"A long while after Thórhall (one of the guests) awoke and asked if Thidrandi was awake, and got no answer. He said it was too late. They went out. The moon shone and the weather was frosty. They found Thidrandi lying wounded" (Fornmanna Sögur).

"One summer King Ivar Vidfadmi went with his host west from Sweden to Reidgotaland, and landed in Selund. He sent word to his son-in-law Hrœrek to come to him; he told this to Aud his wife, who asked if he intended to go to meet his kinsman and invite him to a feast on shore. In the evening, when King Hroerek retired, Aud had prepared a new bed with all the clothes in it new, and placed it on the middle of the floor; she requested him to sleep therein, to remember what he dreamt, and tell it her in the morning; and she made herself another bed. In the morning, when asked about his dream, 'I dreamt,' he said, 'that I was standing near a forest, beside a fine level field, and there saw a stag. Then a wild beast, with a mane like gold, ran out of the forest; the stag thrust its horns under the shoulder of the beast, and it fell dead. There upon I saw a large dragon fly to where the stag was, at once seize it in its claws, and tear it asunder. Then I saw a shebear with her cub, which the dragon wanted to take, but the bear defended it; and then I awoke.' She answered: 'This is a remarkable dream; and beware thou of King Ivar, my father, that he, does not deceive thee when thou meetest him, for thou hast seen kings' fylgjas, and there will be fights with them, and it will be well if this stag is not thy own fylgja, which seems most likely to me" 13 (Sögubrot, c. 2).

"That morning Thorstein awoke in his room, and said 'Art thou awake, Thórir?' 'I am,' answered Thórir, 'but have slept till now.' Thorstein said: 'I want to get ready to go away from this room, for I know that Jökull will come hither to-day with many men.' 'I do not think so,' said Thórir, 'and will not go; but how hast thou found it out?' 'I dreamt,' said Thorstein, 'that thirty wolves ran hither and seven bears, with an eighth red-cheeked bear, which was large and fierce; with them also were two she-foxes, which ran ahead of the flock and were rather fierce-looking; I disliked them most. All the wolves attacked us, and it seemed to me that at last they tore all my brothers asunder, except thee alone; but nevertheless thou didst fall. Many thought I was killed by the bears, but I killed all the wolves and the smaller she-fox; then I fell. What thinkest thou this dream signifies?' said Thórir. 'I think,' said Thorstein, 'that the large red-cheeked bear is Jökul's fylgja, but that the other bears are the fylgja of his brothers, and all the wolves I have seen are men with them, for they are likely to show the tempers of wolves to us. With regard to the two she-foxes, I do not know the men who have those fylgja; I think they have lately come to Jökul, and they must be disliked by most men' " ( Thorstein Vikingsson, c. 12).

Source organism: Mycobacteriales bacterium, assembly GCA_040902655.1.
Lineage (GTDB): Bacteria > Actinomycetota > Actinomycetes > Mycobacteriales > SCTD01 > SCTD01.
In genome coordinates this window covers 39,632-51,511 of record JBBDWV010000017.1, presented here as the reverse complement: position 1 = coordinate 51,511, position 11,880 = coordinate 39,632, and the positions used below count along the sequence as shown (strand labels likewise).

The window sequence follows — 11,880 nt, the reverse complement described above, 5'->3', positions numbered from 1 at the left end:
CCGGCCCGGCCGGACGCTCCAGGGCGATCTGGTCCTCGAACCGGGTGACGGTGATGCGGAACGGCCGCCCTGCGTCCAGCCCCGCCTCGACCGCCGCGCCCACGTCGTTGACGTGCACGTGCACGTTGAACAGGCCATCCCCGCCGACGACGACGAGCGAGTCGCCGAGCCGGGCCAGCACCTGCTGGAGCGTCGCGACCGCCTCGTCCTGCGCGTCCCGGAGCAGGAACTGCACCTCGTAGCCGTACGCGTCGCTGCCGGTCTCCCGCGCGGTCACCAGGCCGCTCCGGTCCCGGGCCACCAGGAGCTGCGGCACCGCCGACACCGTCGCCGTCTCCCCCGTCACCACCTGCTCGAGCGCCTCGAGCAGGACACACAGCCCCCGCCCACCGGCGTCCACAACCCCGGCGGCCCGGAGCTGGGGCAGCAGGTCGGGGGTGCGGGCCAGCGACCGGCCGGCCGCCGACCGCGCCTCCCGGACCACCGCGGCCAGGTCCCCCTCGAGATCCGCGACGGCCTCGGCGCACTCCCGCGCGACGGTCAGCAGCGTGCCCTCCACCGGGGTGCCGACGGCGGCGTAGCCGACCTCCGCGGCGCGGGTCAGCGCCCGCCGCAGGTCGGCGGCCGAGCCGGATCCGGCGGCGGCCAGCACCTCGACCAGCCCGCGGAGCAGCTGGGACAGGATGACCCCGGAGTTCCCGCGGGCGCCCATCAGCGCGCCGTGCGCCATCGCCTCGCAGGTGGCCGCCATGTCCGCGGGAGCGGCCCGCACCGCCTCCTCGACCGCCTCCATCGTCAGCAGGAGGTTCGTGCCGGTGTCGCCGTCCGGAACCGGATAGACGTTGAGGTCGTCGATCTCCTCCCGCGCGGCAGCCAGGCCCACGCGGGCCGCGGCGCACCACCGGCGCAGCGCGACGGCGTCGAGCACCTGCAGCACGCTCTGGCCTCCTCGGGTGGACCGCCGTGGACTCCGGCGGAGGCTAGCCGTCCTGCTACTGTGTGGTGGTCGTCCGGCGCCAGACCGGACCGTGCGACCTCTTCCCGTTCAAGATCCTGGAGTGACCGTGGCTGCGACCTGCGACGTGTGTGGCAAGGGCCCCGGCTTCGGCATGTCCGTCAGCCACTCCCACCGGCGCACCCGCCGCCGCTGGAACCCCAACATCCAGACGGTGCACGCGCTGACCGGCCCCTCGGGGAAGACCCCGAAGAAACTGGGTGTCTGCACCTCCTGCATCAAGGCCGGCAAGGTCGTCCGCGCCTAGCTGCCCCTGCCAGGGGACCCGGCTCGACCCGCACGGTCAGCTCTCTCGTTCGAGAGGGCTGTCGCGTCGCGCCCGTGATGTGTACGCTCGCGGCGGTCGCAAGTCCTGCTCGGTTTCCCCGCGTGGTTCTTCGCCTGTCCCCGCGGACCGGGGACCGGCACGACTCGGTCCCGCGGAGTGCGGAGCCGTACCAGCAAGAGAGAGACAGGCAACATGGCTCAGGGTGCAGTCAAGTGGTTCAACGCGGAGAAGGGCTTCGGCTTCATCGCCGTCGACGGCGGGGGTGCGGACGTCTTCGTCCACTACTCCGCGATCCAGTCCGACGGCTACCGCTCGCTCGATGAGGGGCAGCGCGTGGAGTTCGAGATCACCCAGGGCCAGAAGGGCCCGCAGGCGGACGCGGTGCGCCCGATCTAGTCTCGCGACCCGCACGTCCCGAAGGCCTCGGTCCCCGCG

The child of an Icelandic woman by name of Orny, having been exposed, 14 was saved by a bondi named Krumm, and by him raised as his own, and called Thorstein. One day when the boy was seven years of age Krumm went with him to Krossavik, where the grandfather of the boy, Geitir, lived. While there he rushed forward on the floor, as is the habit of children, stumbled and fell. As Geitir laughed, the boy asked him why he found it so funny. Geitir answered: --

" 'It is true; for I saw that which thou didst not see.' 'What was it?' said Thorstein. 'I can tell thee. When thou camest into the room a young white bear followed thee, and ran before thee on the floor; when he saw me he stopped, but thou didst rush on and stumble over the young bear; I think thou art not the son of Krumm, but of higher kin' " 15 ( Fornmanna Sögur, iii. p. 113).

"He ( Thórhalli) dreamt a dream and went northward to Finni. When he came to the door he said: 'I should like thee to explain a dream which I have dreamt.' Finni said: 'Go; I will not hear thy dream,' and pushed the door and said: 'Go away as quick as thou canst, and tell it to Gudmund of Mödruvellir, or else thou shalt be driven away with weapons at once.' Then he went away to Mödruvellir. Gudmund had ridden that day out into the district and was expected home that night. Einar, his brother, lay down and fell asleep. He dreamt that an ox, very fine-looking, with large horns, walked up through the district; it walked up to Mödruvellir and went to every house of the farm, and at last to the high-seat, and there fell dead. Thereupon Einar said: 'This forebodes great tidings, and this is the fylgja of a man.' Then Gudmund came home, and it was his custom to go to every house of the farm bœr. When he had come to his high-seat he leant back and talked with Thórhalli, who told him his dream. Then he rose in the seat when food was brought. It was hot milk, warmed with stones. Gudmund said: 'This is not hot.' Thorlaug said: 'Now I do not know where thy liking for the heat comes from.' He drank again and said: 'This is not hot.' Then he sank backward and was dead. Thorlaug said: 'This is great tidings, which will be heard widely; no man shall touch him, and often has Einar had forebodings of lesser tidings.' Then Einar came and prepared the body and said: 'Thy dream, Thórhalli, has no small power, 16 and Finni has seen in thee that the man to whom thou didst tell the dream would be death-fated, and he liked Gudmund to become so. Cold must he have been inside, as he did not feel anything (Ljósvetninga, c. 21).